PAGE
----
The Mad Doctors
No Waves, Just Sharks
King Pizza Records
The Mad Doctors = Bass Drum Of Death + together PANGEA
Tune into The Mad Doctors’ newest release, No Waves, Just Sharks, and there is no question about where the band calls home. They open the album with the song “The Ballad of Jort Dad.” A muffled voice immediately comes over a megaphone starkly announcing, “Ladies and germs, we are The Mad Doctors from Brooklyn, N.Y. aka planet pizza, the pepperoni nebuloid. We are hear to assault your earholes with psychotronic fuzz, so sit back, relax and die.” The moment the voice curls up and sinisterly fades out the word “die,” the intro erupts into crashing drums, booming bass chords and reverb-drenched guitars. The album explodes like a test tube filled with catastrophic chemicals. The tone for their newest LP has been set. The Mad Doctors are back for a good time, a raunchy time—a dirty underground, no-fucks kind of time.
The Mad Doctors released their sophomore album on April 14 via Brooklyn-based record label King Pizza. There is no coincidence when The Mad Doctors call Brooklyn “planet pizza,” a blatant nod to their label.
No Waves, Just Sharks is dripping with fuzz, surf and garage vibes. It rises from the gutters and sewers of the unknowing city and spills out onto the streets, filling the air with its tastes and smells. The B-movie skits that litter the record are reminiscent of The Black Lips’ earlier work, but are far more present on The Mad Doctors’ release. Normally, filling so much space on an album with skits might be overkill, but on this record, it showcases the band’s personalities and creates a storyline for each song. It ends up being playful, as opposed to daunting. The vocals are hauntingly hollow, allowing for freedom for the hearts instruments to take control of the sound.
“Dead Beach” has both Seth Applebaum and Josh Park harmonizing on the chorus. They sing, “She’s a burn out, he’s a dead beat / Two dropouts burning in the sun.” “Lord of Garbage” rages through sludge-drenched vocals and harrowing, space-echo reverb. The filth-laden vocals of Applebaum spew, “I belong with the vermin.” The track is a science experiment in and of itself that just barely misses the mark. “She’s a Psycho” loops through another highly engaging skit pertaining to the title of the song. Applebaum howls, “She’s keeping secrets in the locks of her hair / You can see the demons living in affair. Some might say that she’s a psycho. She’s a psycho, but I don’t care.” The self-proclaimed “bearded, lab-coated creeps” aren’t afraid of a little madness in their music or their women.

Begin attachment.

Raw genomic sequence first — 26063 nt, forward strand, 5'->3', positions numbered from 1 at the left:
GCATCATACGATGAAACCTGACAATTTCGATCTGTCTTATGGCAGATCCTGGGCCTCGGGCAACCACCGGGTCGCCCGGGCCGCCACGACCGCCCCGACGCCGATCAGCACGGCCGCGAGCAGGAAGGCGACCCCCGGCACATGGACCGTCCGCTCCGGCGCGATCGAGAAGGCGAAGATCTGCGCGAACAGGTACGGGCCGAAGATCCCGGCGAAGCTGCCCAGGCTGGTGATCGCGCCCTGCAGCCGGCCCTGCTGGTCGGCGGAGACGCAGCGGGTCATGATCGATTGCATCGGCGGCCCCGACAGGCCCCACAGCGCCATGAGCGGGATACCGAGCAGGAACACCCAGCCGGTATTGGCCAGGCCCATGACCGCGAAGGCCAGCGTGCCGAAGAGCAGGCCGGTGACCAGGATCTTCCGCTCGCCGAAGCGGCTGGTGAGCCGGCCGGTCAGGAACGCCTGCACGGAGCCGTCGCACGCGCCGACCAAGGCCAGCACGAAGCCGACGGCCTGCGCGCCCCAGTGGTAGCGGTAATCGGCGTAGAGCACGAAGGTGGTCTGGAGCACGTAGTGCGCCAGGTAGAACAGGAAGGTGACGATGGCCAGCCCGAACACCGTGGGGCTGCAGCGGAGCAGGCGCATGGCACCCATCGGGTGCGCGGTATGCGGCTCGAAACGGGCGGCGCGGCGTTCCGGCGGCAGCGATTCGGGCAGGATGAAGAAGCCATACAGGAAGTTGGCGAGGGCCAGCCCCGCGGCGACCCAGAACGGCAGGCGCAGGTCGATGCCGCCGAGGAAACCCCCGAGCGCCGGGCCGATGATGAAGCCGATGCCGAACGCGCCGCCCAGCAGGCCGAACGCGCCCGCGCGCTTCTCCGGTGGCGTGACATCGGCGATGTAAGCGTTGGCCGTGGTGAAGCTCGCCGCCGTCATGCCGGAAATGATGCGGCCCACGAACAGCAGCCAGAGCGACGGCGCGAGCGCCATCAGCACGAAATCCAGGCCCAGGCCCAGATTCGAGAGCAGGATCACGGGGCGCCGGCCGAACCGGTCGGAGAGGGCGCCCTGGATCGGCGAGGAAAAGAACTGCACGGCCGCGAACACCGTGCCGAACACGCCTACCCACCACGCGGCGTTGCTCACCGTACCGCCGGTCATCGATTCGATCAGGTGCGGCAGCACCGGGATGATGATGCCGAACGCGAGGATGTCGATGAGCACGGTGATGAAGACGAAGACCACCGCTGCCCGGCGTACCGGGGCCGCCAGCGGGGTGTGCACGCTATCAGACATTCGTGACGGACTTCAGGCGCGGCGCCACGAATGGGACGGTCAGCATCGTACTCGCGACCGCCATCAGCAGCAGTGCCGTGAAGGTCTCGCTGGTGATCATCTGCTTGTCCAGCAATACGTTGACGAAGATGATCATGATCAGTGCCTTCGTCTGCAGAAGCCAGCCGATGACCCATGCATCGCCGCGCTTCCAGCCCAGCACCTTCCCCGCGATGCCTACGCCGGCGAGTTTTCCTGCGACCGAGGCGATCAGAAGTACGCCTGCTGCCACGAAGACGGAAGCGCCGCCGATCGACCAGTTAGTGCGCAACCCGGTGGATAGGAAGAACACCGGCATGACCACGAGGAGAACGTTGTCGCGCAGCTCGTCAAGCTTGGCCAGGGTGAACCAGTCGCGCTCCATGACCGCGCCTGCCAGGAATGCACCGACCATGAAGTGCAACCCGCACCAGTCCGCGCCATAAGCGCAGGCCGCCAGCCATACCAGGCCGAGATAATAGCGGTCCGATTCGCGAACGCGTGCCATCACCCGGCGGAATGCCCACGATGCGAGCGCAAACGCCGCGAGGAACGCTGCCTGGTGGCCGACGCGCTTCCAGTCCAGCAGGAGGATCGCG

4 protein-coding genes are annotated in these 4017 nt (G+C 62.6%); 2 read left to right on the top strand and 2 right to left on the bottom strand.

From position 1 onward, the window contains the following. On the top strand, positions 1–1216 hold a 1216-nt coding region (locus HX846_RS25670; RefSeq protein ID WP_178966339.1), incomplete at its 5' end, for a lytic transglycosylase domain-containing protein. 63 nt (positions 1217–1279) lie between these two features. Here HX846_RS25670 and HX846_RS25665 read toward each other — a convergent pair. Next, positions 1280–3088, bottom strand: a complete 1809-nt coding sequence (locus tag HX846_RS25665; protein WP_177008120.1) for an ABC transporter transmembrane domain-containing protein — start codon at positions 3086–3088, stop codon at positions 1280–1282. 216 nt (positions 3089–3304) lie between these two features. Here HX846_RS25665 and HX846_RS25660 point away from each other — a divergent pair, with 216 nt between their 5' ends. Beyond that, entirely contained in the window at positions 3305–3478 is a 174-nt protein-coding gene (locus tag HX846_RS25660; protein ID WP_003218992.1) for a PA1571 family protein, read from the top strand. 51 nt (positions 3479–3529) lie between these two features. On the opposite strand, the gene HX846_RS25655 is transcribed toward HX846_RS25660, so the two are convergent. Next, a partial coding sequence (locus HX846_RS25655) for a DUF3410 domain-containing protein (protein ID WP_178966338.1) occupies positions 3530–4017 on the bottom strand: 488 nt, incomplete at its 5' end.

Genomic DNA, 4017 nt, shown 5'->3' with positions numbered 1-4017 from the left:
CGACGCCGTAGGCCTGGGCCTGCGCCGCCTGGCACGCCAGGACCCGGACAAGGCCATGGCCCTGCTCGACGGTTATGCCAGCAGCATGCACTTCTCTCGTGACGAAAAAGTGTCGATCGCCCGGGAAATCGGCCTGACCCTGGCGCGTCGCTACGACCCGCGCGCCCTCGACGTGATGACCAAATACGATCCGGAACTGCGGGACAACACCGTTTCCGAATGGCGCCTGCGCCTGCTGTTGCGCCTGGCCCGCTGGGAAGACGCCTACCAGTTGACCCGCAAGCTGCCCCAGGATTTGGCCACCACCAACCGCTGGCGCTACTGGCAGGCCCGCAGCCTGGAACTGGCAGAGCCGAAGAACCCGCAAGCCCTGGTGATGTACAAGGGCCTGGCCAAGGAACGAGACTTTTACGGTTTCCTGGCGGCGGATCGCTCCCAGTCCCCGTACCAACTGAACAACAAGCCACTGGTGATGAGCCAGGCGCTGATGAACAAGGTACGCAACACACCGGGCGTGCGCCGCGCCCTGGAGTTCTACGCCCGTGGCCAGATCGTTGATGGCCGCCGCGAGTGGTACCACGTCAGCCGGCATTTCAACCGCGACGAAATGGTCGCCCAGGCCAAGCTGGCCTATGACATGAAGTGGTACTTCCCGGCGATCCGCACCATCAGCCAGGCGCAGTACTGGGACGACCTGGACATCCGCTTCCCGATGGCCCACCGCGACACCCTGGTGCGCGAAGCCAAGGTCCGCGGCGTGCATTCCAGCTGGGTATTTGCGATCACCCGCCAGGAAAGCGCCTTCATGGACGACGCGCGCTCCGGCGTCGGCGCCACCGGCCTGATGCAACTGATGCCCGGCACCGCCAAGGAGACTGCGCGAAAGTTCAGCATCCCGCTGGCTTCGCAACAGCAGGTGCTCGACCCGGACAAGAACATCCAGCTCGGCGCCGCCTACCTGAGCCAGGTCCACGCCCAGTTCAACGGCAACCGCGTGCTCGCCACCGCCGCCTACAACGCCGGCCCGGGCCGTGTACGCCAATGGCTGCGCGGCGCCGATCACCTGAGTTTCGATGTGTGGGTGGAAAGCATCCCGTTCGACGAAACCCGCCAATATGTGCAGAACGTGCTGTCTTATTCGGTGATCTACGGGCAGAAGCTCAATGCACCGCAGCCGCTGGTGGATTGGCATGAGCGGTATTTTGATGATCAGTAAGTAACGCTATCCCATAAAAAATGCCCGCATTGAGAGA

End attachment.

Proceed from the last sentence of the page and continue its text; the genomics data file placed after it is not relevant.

The Mad Doctors are on to something. They created an album that is rooted in the filthy underground of New York City. The sophomore LP is good, but not great. I’ve heard Bass Drum Of Death do fuzz and rioting recorded better. The Mad Doctors are part of a scene in music that doesn’t need to be recorded perfectly, but it does need to ignite a fire when seen live. I’d guess, the band blows the roof off when they perform. No Waves, Just Sharks deserves to be heard—maybe even more so, it deserves to be heard live. The raucous album should not be contained solely to the speakers in our homes. –Alexandra Graber